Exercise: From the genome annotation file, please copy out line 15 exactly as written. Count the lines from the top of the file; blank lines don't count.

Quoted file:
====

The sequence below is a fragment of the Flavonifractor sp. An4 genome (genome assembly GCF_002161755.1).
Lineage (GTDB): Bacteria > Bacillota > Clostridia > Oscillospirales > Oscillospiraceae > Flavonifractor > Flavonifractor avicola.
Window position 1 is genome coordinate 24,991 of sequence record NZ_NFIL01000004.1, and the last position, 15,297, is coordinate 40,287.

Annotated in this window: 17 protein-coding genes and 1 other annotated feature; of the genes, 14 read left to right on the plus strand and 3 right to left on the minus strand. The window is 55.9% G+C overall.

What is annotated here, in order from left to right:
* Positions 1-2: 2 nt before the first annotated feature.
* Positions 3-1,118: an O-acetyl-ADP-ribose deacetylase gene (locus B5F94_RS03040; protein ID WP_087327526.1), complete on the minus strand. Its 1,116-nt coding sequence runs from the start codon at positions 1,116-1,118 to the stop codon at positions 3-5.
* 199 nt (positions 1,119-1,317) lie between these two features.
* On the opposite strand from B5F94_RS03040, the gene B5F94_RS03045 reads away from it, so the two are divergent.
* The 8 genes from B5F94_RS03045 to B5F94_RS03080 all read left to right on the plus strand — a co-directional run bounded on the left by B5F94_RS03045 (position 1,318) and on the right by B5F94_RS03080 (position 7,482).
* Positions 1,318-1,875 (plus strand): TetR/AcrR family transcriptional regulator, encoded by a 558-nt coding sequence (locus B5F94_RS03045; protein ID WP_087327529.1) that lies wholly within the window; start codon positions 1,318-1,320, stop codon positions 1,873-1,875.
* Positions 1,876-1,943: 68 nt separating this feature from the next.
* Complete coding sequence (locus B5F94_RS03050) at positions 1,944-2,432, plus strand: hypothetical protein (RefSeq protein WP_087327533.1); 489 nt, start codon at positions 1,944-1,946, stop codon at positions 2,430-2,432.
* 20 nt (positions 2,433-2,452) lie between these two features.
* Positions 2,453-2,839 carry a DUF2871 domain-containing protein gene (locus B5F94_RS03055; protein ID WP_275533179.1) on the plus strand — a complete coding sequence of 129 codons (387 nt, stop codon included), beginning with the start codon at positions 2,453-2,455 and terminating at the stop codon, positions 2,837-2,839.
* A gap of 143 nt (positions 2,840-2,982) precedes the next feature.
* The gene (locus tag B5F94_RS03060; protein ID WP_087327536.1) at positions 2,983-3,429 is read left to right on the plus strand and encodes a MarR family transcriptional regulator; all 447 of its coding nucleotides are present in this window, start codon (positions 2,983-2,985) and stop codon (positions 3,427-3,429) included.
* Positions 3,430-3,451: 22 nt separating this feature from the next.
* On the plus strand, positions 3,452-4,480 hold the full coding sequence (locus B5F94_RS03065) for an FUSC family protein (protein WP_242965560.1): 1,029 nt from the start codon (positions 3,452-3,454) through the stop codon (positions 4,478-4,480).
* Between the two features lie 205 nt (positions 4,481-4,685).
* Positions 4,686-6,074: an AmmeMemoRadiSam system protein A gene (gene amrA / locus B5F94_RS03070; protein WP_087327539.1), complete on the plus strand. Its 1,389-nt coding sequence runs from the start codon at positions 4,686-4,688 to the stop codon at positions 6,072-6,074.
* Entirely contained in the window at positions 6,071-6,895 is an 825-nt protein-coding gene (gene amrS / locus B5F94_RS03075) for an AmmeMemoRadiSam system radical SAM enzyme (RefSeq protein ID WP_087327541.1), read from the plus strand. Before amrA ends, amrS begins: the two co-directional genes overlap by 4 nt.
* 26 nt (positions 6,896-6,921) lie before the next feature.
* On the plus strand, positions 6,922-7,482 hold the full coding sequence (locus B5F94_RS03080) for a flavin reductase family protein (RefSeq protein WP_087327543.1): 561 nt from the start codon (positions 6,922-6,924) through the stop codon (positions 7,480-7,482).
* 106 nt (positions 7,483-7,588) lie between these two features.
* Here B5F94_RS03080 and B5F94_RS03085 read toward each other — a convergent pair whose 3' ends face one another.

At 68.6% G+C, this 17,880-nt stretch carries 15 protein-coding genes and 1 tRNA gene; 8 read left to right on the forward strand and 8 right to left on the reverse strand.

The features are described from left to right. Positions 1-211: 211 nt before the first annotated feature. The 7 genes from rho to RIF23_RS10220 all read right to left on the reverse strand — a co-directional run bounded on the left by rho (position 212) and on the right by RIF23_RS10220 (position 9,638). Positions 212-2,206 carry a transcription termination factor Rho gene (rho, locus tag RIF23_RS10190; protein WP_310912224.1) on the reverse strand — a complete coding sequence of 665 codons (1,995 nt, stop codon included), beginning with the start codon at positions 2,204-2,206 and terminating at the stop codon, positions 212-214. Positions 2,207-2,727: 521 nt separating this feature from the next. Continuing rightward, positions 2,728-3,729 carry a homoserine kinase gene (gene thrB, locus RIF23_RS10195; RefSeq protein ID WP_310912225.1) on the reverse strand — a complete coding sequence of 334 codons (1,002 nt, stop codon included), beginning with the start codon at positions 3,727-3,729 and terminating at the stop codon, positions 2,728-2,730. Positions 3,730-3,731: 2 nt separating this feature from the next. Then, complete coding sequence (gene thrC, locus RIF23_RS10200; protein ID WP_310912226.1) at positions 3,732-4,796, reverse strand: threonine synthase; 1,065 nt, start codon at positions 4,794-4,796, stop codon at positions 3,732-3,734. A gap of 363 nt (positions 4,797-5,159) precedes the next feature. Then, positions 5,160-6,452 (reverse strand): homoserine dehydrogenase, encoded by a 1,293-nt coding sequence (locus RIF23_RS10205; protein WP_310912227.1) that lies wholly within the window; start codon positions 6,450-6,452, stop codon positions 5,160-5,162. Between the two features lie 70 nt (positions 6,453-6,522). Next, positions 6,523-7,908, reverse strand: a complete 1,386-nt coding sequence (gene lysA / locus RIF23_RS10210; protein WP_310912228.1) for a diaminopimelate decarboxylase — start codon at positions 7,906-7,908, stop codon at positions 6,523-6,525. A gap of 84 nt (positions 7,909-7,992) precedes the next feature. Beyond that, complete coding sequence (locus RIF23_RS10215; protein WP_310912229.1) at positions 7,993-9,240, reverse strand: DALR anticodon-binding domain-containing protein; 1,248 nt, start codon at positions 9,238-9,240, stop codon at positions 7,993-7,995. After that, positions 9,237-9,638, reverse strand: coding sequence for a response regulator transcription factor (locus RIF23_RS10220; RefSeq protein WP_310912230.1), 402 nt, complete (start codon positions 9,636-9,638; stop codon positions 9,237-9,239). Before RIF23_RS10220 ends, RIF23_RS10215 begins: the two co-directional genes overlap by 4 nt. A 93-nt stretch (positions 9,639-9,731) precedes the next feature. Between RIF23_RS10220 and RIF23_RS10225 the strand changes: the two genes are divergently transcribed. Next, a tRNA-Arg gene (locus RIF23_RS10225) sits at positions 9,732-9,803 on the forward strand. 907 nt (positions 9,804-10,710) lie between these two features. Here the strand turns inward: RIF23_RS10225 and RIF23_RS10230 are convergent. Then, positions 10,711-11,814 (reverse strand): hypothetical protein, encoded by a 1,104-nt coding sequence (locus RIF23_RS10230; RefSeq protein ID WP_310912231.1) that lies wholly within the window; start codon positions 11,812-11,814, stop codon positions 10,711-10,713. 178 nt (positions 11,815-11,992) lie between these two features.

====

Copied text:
* Positions 2,453-2,839 carry a DUF2871 domain-containing protein gene (locus B5F94_RS03055; protein ID WP_275533179.1) on the plus strand — a complete coding sequence of 129 codons (387 nt, stop codon included), beginning with the start codon at positions 2,453-2,455 and terminating at the stop codon, positions 2,837-2,839.